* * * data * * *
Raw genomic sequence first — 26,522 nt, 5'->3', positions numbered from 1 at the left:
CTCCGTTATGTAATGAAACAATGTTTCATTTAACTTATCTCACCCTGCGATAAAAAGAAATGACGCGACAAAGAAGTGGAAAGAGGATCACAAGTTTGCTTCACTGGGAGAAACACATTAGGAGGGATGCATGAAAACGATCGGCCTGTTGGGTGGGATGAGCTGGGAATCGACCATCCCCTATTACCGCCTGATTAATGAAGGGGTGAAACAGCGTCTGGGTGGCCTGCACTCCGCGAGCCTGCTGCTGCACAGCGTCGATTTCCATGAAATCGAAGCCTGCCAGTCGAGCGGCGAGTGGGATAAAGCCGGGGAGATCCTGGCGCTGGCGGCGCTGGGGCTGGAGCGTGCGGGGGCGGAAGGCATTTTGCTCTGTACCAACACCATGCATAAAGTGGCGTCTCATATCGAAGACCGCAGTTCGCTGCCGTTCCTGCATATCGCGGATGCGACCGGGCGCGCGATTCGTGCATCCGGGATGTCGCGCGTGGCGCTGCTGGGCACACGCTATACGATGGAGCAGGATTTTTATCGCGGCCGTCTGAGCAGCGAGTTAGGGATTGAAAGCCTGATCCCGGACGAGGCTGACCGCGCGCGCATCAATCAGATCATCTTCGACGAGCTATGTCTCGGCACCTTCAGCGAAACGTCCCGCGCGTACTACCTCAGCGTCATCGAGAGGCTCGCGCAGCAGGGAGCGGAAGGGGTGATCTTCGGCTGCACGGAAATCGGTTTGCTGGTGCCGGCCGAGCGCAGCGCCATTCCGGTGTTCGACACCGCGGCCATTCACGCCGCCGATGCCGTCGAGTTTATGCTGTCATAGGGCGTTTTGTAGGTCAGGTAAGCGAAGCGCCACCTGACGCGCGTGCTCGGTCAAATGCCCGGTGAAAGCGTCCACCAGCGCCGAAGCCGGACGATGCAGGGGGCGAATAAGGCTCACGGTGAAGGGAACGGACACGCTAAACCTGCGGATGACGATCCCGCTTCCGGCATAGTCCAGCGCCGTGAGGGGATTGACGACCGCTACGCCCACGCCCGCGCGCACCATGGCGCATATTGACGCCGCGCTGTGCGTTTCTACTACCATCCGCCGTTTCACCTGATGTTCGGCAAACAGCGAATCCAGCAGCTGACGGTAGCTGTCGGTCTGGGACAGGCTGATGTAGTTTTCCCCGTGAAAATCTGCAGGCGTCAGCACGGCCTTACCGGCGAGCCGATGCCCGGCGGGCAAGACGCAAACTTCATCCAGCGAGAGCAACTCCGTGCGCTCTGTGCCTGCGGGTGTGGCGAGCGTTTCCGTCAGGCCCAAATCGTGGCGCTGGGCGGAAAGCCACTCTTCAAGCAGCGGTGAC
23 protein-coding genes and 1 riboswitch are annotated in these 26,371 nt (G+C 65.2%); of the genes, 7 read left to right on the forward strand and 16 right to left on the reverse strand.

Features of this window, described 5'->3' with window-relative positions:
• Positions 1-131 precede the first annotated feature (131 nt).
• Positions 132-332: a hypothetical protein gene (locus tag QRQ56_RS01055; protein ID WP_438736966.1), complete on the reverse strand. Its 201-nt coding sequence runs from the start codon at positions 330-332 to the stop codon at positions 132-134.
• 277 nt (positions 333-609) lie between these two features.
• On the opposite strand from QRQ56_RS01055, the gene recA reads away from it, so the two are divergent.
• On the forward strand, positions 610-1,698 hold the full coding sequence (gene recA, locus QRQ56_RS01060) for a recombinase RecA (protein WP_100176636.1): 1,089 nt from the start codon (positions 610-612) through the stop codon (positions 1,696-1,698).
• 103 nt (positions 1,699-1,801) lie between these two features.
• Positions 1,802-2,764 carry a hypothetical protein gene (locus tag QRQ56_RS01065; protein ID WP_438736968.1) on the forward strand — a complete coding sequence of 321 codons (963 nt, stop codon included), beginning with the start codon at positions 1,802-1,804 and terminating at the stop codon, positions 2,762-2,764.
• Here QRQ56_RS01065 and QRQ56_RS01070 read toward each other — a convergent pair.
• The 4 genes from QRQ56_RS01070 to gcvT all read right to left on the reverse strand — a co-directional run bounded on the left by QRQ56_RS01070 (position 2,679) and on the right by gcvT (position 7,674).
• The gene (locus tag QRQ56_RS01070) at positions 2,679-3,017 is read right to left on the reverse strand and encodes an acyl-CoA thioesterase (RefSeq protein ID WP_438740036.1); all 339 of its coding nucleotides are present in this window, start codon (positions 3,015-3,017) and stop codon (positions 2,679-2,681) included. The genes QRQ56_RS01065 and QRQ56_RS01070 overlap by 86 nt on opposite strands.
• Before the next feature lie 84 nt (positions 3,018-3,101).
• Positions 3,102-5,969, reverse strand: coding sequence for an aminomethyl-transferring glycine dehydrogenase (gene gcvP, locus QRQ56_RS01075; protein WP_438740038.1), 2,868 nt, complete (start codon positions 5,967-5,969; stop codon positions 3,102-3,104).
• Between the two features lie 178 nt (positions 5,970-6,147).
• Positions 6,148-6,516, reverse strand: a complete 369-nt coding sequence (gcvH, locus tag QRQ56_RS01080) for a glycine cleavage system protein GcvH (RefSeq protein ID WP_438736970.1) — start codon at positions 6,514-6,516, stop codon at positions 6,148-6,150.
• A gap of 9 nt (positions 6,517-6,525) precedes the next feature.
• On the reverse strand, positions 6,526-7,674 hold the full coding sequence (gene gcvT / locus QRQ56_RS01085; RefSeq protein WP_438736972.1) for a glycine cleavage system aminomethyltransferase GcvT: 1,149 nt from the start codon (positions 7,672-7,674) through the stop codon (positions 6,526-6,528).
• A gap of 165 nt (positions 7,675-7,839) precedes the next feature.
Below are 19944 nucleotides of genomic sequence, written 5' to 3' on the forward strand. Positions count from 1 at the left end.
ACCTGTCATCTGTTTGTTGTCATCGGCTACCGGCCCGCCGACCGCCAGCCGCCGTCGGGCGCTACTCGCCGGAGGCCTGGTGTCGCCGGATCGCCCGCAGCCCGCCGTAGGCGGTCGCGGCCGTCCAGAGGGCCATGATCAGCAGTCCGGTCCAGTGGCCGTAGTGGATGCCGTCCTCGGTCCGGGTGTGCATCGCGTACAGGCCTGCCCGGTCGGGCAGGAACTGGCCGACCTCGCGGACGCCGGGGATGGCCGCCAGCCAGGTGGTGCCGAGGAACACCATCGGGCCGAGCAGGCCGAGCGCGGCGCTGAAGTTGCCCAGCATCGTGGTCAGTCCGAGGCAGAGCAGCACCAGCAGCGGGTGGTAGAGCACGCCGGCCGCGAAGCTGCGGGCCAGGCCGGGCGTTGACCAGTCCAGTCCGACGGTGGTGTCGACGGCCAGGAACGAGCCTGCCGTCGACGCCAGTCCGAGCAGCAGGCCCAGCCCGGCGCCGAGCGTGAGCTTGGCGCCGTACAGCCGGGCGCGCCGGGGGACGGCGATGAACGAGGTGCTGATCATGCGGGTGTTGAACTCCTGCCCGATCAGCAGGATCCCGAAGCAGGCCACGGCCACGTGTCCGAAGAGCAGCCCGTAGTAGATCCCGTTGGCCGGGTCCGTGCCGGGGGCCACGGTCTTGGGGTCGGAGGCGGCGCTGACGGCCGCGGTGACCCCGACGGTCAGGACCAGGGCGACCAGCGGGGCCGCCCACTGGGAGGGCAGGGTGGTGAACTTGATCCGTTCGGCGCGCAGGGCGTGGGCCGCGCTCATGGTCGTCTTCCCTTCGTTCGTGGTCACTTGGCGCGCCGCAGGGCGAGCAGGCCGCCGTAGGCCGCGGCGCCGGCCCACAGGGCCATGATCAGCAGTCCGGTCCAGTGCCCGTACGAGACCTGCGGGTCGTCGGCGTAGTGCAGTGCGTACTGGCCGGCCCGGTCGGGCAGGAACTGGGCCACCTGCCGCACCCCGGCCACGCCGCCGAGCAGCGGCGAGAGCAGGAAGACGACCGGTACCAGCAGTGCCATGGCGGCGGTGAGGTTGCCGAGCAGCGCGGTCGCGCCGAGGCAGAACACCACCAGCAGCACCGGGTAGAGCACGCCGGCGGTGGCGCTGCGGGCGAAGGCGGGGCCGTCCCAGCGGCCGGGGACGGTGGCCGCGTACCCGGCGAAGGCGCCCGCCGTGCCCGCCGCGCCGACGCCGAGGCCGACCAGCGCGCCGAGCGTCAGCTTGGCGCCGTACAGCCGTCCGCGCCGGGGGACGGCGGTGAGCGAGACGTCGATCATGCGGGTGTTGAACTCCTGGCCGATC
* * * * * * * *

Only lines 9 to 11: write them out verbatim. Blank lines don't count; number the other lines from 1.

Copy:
• On the forward strand, positions 610-1,698 hold the full coding sequence (gene recA, locus QRQ56_RS01060) for a recombinase RecA (protein WP_100176636.1): 1,089 nt from the start codon (positions 610-612) through the stop codon (positions 1,696-1,698).
• 103 nt (positions 1,699-1,801) lie between these two features.
• Positions 1,802-2,764 carry a hypothetical protein gene (locus tag QRQ56_RS01065; protein ID WP_438736968.1) on the forward strand — a complete coding sequence of 321 codons (963 nt, stop codon included), beginning with the start codon at positions 1,802-1,804 and terminating at the stop codon, positions 2,762-2,764.